Surprisingly, there is no video of Powel himself--only still shots. (Video footage of Powel Crosley, Jr. does exist.) But the interviews with his sister, Edythe, and grandson, Lewis L'Hommedeau Crosley, are really good, and shed quite a bit of light on Crosley's personality. Segments with Crosley friend, neighbor, appliance dealer, and collector Bill Angert add a lot to the production.
Two slightly overdone fantasy sequences show a slice of life in the 1890s and the origin of the song "Moon River." For the latter, actors and actresses were hired and placed in a shadowy barroom setting to play out a scene in which prostitutes were supposedly reduced to tears by the words to the song as a Crosley employee wrote them. It was a nice vignette, but, unfortunately, the story is a fabrication.
Still, the video is well is worth seeing. It's completely enjoyable. But it's not easy to find. Crosley Automobile Club members can borrow the Club's copy. A few libraries have copies, but nobody is selling it online, perhaps because WCET is the sole distributor and the video wasn't produced in large quantities. WCET itself doesn't appear to be offering Powel Crosley, Jr. and the 20th Century, but if you contact the station you can probably buy one. Last time I checked, the suggested donation was $60.
CREDITS: Producer: Gene Walz. Director: Taylor Feltner. Writer: Thomas Ashwell. Financed by a grant from the Crosley Foundation (now dissolved).
Copyright 2007, Michael A. Banks
Monday, October 22, 2007
Decades later, Crosley was pulling similar stunts to draw attention to his products. Some are detailed in CROSLEY, but most aren't. For example, in the 1920s Crosley bought and rented aircraft to perform “special deliveries” of the latest Crosley radio sets to dealers around the country (in small quantities, of course). The airplanes were bannered -C-R-O-S-L-E-Y- on wings and fuselages, and when newspapers flocked to the photo opportunities Crosley got the free publicity he was after. And in 1947 when Cincinnati’s Terrace Plaza Hotel was being completed, he arranged for a Crosley pickup truck carrying an American flag to be hoisted 19 stories to the top of the building, where the flag was transferred to a flagpole. Crosley also set up less-dramatic stunts, such as the double-parked 1947 Crosleys shown in the accompanying photo, the cop scratching his head over how or if he should ticket a cars for sharing a space.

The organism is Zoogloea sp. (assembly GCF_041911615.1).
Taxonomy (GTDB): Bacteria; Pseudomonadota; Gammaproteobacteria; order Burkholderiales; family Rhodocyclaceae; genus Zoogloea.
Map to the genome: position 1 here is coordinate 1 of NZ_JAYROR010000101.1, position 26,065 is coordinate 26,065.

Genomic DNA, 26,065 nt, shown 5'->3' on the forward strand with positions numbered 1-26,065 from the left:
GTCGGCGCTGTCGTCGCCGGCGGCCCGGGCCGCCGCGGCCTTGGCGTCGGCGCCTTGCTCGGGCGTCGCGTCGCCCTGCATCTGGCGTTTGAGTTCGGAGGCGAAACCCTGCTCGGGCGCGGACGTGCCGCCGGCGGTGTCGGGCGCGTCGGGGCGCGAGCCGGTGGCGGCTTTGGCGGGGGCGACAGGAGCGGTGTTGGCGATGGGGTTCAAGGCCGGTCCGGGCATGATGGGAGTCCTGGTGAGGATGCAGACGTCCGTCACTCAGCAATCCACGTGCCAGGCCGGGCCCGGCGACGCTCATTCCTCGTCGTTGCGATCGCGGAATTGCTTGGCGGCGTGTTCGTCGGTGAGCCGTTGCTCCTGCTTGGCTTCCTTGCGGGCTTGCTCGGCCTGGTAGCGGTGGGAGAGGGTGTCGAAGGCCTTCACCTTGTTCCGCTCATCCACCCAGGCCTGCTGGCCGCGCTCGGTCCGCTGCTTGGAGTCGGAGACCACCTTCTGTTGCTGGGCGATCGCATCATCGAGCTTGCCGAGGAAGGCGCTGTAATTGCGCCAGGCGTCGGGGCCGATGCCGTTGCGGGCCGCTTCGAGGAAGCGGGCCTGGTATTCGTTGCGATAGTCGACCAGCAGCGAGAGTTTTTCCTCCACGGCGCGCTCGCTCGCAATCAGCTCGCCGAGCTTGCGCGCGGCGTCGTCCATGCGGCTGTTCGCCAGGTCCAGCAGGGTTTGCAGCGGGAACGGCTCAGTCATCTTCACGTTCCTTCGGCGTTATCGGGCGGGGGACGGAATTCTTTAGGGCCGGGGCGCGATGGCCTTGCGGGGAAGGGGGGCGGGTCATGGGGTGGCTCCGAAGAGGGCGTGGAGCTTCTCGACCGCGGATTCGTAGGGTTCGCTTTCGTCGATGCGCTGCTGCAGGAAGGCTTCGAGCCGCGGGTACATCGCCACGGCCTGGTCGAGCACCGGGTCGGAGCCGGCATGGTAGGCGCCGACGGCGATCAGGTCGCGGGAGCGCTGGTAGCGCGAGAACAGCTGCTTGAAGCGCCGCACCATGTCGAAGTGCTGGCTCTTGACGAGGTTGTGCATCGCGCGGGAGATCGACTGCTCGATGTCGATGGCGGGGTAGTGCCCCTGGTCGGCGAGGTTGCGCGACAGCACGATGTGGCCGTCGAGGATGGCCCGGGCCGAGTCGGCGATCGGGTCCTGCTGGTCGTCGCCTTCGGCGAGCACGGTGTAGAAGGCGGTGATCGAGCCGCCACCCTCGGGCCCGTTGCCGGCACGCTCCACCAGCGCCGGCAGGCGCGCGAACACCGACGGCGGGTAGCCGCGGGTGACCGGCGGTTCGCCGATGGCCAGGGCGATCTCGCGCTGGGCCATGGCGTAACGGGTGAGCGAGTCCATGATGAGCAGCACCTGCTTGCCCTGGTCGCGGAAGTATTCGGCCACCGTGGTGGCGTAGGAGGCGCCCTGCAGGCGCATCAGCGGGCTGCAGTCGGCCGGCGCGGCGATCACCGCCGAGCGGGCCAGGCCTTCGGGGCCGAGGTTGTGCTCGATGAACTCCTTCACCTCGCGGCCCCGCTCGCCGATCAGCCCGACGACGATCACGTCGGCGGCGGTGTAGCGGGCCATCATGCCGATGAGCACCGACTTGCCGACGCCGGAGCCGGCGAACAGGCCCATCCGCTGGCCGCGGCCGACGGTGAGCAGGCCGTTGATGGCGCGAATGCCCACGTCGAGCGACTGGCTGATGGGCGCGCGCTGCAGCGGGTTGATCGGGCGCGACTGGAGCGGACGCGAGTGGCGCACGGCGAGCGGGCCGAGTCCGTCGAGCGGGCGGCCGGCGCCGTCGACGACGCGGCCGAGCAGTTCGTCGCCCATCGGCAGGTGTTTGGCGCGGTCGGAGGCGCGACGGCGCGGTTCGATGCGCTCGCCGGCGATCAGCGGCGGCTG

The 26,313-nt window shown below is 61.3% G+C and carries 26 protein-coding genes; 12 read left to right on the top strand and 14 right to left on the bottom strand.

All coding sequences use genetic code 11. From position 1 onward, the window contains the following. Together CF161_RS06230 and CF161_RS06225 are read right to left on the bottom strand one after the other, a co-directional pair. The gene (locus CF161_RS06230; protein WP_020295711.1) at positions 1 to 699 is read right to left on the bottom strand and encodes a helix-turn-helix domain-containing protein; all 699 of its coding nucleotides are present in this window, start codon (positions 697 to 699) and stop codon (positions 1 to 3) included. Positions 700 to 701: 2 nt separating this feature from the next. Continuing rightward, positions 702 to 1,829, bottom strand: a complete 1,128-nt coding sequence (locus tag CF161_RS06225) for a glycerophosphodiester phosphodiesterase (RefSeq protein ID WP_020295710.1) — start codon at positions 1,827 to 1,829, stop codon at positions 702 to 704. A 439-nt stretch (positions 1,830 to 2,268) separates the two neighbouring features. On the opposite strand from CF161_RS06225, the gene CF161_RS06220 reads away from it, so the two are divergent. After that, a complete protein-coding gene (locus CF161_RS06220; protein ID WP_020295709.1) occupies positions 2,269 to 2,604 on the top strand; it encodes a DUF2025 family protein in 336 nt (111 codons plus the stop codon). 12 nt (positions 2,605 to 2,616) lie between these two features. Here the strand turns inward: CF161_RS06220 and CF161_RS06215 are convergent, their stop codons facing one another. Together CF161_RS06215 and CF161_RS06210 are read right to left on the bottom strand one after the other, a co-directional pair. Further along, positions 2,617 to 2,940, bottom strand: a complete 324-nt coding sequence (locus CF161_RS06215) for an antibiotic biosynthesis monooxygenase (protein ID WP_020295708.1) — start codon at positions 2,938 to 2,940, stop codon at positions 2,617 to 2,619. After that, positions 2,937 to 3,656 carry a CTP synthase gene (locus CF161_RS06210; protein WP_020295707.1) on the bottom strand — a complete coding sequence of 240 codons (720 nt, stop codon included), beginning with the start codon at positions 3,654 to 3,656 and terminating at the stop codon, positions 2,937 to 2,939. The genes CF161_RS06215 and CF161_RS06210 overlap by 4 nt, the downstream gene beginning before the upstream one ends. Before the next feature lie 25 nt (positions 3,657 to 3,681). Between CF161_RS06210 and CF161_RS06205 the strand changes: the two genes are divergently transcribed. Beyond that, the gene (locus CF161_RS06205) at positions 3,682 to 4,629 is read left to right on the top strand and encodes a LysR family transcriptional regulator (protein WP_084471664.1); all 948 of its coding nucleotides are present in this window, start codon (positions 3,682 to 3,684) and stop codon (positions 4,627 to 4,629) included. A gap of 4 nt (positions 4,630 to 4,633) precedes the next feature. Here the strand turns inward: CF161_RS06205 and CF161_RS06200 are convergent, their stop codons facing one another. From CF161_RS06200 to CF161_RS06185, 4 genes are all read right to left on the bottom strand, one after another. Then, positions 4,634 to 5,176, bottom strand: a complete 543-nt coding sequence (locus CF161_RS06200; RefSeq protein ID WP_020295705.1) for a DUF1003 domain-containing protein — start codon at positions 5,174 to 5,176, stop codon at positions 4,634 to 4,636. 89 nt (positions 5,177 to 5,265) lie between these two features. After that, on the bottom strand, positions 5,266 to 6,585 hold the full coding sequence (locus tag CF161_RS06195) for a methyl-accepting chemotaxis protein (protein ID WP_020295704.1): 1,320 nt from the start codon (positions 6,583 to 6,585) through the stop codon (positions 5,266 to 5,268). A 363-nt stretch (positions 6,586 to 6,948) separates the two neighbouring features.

Copyright © 2007, Michael A. Banks
Saturday, October 20, 2007
- Monday, October 29, 2007, Miami University Institute for Lifelong Learning, Oxford, Ohio, Noon. Contact: (513) 529-8600.
- Saturday, November 3, 2007, Books By the Banks, an event featuring Ohio Writers held at the Duke Energy Center (Level 2, South), 10:00 AM - 6:00 PM.
- Sunday, November 11, 2007, Ohioana Library Assocation, Cincinnati Public Library, 1:30 PM.
- Saturday & Sunday, December 1 & 2, at the Crosley Mansion in Sarasota, Florida (next to the Ringling Museum). I'll be talking about Crosley and signing copies of Crosley. A couple dozen Crosley automobiles, along with other Crosley artifacts, will be on display.
- In April, 2008, I will be giving a talk at the Cincinnati Old Time Radio Convention.
- May 2-4, 2008, I'm doing a Crosley presentation at the Early Television Convention, in Hilliard, Ohio.
- June 6 & 7, 2008, I am the keynote speaker at the Mid-Atlantic Antique Radio Club's annual gathering (this is a large regional organization). Unless something else gets in the way, I hope to be at the Crosley Automobile Club's annual meet in July.
For a map, contacts and additional information, click here. Or call (239)-275-IDEA (4332).\
Sunday, October 14, 2007
Thursday, October 11, 2007
Wednesday, October 3, 2007
I'll be speaking about Powel Crosley, Jr. as an inventor and entreprenur. The meeting begins at 7:00 PM. For a map, contacts and additional information, click here. Or call (239)-275-IDEA (4332).
Monday, October 1, 2007
This was not new in the 1930s. I have a photo of an early 1920s mobile rig that I'll post at another time. I also have some fascinating images of the outside and inside of WLW-TV's first mobile unit, a 1948 bus.